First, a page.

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POLSCI 2I03 (101)
Lecture

Session10 Political Sci 2I03 Summer 2013

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Department
Political Science
Course
POLSCI 2I03
Professor
Mark Busser
Semester
Summer

Description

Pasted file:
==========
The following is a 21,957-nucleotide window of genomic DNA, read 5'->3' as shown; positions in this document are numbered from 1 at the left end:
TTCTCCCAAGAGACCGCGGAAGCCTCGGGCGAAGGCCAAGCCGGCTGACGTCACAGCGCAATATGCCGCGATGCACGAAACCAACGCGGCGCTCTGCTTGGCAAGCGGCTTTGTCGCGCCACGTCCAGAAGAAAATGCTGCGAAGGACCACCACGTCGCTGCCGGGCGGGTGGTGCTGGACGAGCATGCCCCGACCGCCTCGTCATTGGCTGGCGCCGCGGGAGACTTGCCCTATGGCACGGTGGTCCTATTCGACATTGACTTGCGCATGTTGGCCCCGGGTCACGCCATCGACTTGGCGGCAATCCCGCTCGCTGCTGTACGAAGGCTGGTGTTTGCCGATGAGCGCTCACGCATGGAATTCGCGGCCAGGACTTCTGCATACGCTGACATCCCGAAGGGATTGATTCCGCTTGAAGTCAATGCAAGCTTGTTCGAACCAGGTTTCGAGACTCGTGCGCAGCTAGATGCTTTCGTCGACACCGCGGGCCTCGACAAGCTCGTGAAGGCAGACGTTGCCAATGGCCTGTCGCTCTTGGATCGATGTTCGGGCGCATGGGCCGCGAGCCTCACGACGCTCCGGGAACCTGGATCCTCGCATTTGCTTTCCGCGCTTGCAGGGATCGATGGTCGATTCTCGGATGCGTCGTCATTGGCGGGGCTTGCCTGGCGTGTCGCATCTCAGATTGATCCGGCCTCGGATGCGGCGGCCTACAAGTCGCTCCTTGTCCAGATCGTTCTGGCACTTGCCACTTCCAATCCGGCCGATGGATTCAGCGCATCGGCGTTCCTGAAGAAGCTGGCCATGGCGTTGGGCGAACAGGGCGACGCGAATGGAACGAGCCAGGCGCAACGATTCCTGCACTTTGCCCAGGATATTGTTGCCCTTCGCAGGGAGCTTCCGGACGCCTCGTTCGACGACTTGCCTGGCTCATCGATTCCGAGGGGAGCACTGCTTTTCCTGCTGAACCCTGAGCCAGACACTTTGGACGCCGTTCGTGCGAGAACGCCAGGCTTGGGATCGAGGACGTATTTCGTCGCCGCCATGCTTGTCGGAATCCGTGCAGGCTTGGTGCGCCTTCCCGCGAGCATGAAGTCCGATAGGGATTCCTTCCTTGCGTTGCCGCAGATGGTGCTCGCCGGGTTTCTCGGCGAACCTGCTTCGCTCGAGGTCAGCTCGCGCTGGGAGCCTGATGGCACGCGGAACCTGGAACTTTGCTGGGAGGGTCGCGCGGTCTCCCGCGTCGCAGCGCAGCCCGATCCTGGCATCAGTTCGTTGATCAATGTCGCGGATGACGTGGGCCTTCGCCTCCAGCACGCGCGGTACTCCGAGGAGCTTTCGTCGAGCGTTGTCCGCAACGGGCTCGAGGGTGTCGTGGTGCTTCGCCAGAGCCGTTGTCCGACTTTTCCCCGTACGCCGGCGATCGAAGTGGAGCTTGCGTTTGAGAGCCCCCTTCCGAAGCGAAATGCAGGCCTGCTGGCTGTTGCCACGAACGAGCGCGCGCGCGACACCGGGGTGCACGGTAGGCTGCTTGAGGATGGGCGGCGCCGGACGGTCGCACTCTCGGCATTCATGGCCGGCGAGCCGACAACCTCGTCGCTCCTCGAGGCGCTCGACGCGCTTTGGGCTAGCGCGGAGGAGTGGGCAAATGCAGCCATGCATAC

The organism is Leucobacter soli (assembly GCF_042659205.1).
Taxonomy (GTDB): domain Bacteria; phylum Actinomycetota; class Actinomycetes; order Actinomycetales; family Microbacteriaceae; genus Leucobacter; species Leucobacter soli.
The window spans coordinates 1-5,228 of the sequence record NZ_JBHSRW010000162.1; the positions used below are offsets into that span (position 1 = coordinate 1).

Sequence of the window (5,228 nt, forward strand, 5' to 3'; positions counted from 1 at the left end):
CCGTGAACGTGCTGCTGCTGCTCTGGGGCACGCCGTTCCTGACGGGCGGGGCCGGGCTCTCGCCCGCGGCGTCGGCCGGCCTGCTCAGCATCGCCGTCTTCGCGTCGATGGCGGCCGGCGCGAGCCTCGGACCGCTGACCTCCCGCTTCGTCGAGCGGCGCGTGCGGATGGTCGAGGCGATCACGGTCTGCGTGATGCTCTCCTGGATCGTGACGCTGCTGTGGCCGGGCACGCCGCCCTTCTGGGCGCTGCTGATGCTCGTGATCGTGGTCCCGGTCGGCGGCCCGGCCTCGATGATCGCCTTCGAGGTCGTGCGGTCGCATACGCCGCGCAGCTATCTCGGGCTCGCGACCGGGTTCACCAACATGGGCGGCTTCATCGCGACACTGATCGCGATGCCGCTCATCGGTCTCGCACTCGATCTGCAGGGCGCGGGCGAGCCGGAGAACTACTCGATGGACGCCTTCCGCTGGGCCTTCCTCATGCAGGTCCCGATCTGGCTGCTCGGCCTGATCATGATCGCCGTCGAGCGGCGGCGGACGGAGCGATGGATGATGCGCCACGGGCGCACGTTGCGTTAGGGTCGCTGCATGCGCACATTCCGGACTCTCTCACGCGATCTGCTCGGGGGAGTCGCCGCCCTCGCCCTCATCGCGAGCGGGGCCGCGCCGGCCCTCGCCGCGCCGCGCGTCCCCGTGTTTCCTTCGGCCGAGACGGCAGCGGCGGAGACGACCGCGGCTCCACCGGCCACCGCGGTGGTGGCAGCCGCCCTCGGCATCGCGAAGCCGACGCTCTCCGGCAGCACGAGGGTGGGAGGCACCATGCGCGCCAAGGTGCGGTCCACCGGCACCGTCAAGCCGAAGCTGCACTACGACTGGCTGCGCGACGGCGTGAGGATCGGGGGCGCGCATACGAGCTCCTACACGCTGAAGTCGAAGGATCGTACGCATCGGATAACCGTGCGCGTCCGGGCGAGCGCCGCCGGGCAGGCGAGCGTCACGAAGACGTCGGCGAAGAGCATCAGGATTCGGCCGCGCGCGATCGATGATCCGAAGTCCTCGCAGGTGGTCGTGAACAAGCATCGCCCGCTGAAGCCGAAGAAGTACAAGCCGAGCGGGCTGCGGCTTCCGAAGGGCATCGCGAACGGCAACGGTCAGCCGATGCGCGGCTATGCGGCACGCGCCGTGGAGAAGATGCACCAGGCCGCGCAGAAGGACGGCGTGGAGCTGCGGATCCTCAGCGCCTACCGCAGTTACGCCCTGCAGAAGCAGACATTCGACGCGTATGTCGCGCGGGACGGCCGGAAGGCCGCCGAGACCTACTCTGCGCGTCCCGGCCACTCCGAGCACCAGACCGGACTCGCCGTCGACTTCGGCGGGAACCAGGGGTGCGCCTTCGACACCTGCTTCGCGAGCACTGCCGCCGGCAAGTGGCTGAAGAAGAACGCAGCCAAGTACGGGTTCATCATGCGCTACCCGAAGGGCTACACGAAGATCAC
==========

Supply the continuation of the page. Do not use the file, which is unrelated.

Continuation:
6/10/2013 3:02:00 PM Session 10 – Global Political Economy The effort to look at the ways in which politics shape markets – distribution of society and who wants what, who is willing to pay and how do resources and people’s inclinations work in order to supply certain goods and services. Supply & demand shapes (who, what, and when production takes place) Finance – Production – Trade Finance – Risk taking and money making. Investing & Planning. It has to do with the owners, investors and capitalist who front the money to invest in certain ventures. Put the money forward to get a business started and keep it going. In order to reap the reward based on their risks. Private investment and private financing, big pool of money and resources to purchase things, is called financial capital.  Financial capital – Money that can be put into things.  To bring income  Income is more than the costs of production  Finance – Wall Street, stocks, bonds and mortgages, borrowing and lending and trying to profit from it. Production – Who makes what? Making and crafting, building and constructing, workers and laborers  How and where it’s made  Factories and mines  Steel mills and labor unions  Kitchen tables where crafted goods are made  Production happening with the home  The design and resourcing and fabrication of physical products, or services that will be TRADED.  Financiers put money forward to start a business venture  Production (which hires labors, organize to produce goods or services  Trade Trade – Buying, shipping, and selling. Importing and exporters, and logistics  International trade  Goals and priorities of nations states are when it comes to the global economy. Trade  Buying and selling, Importing and exporting  10 times the world’s military spending. Trillion dollars into exporting and importing  (Imports) Goods and services that people in one country buy from another country  (Exports) Goods and services that people SELL to another country  Relationship between the two has been a matter of concern Balance of Trade The Balance of Trade is the value of a state’s exports relative to its imports  A country is said to have a trade surplus when it exports more than it imports  A country is said to have a trade deficit when it exports less than it imports  IF you sell more than what you import, you will have trade surplus instead of trade deficit.  Trade surplus ends up with more money which is a GOOD thing from a Country’s point of view  Bilateral trade deficits – when the import and exports of countries do not equal  China – Competitive advantage because of trade surplus, but it creates a noise because of the way China subsidizes its companies.  Trade Surplus – Seen as beneficial  More money stays ‘in’ than goes ‘out’  Provides capital to be invested in new ventures, new hires, new products, new buildings, new machinery, new technology  This money can be added to the reserves, and saved for later  High levels of international sales are good for businesses, and arguably, society  High profits, high employment, high tax revenues  Helps to retain local ownership and control of businesses, finance and production Tracking the global balance of trade  Countries can generally get by with Alternating periods of trade surpluses and deficits  Chronic trade deficits, however, are seen as a major problem needing resolution  The balance of trade is carefully tracked through a system of national accounts by the International Monetary Fund (IMF) o The balance of trade is tracked carefully and closely by economics and national policy makers Approaches to Trade Economic Nationalism – (AKA Mercantilism) o Focuses on the site as the actor in the global economy o Prioritizes relative economic gains o Aims at the goal of a favorable distribution of wealth o Making sure that their country gets a GOOD and the BIGGEST piece of the pie in terms of wealth and power o Advocates control and protectionism in the national interests Economic Liberalism – AKA Neo-liberalism o Focuses on multiple actors, states, individualism, households, firms o Prioritizes absolute economic gains o Aims at the goal of optimal total wealth through efficiency o Advocates economic liberalization in the general interest World Trade Organization (1995)  An International Organization that works to oversee and liberalize international trade  Carries on the work of the General Agreement on Tariffs and Trade, the previous multilateral agreement governing trade liberalization o Agenda on Liberalization  WTO Protests in Seattle (1999) o Anti-Globalization activism o What were the arguments and do we agree with these?  The Washington Consensus – Describes a set of policies, priorities, and ‘best practices’ that the US government and international economic institutions advocate for the liberalization of free trade. o Ideas pertaining how people should do things to facilitate ‘trade’ o Who benefits and looses in these from elements? ELEMENTS OF WASHINGTON CONSENSUS Trade liberalization Financial Liberalization Non-Interference in the economy by Governments Reducing restrictions on lending and borrowing A Laissez-faire or hands-off approach to the Letting market forces determine where interests economy rates should be Reduce protectionism, trade barriers, ETC Participating in the financial sector of the economy. Investing financial capital. Better trade of bonds and goods Encourage Exports Discourage Imports  Gives tax breaks and subsidies to companies to  Apply tariffs and duties, I.E taxes on imported be competitive goods  Reduce relevant regulations to make business  Create non-tariff barriers to trade that benefits easier domestic producers such as:  Send leaders and business elites on high-profile o Heightened standards (Environmental, trade missions safety standards, by making it harder for  Manipulate or remove foreign governments to foreign companies) – Drugs and make them open up their markets pharmaceuticals are regulated and tracked. o Administrative fees o Laws or regulations  Foster a national culture of buying domestic Reduced Role of the State Privatization  Non-interference in the economy by  Selling of state enterprises, government run- governments services and other national resources to private  A Laissez faire approach to the economy companies or investors Increasing Foreign Direct-Investment Deregulation Allowing outside investors to buy domestic Eliminating policies or rules that might get in the companies in the country, or to expand existing way of competition or hamper the entry of new companies into the country, and to do business firms to the marketplace. there  This is called foreign direct investment (FDI) Intellectual Property Rights Fiscal Discipline Protecting patents, copyrights and other guarantees Limiting government expenditures in order to that the producers of ‘intellectual property’ are notpursue ‘austerity’ meaning making sure to avoid cheated by counterfeits, copies, bootlegs and piracy government budgets that require taking loans to  Issues surrounding access to HIV / AID drugs, pay for programs there are enough drugs in order to provide people in the developing world who are suffering HIV/AID drugs but cannot afford Tax Reforms Spending Priorities  Broadening the ‘tax base’ the scope of what is  Limiting government spending on subsidies, considered taxable programs and administration  Reducing marginal tax rates, meaning how  Emphasizing government spending on much taxes increase at higher levels of income promising economic sectors (increase that comes with greater and greater income should be reduced) Economic Sanctions  Economic sanctions are a non-m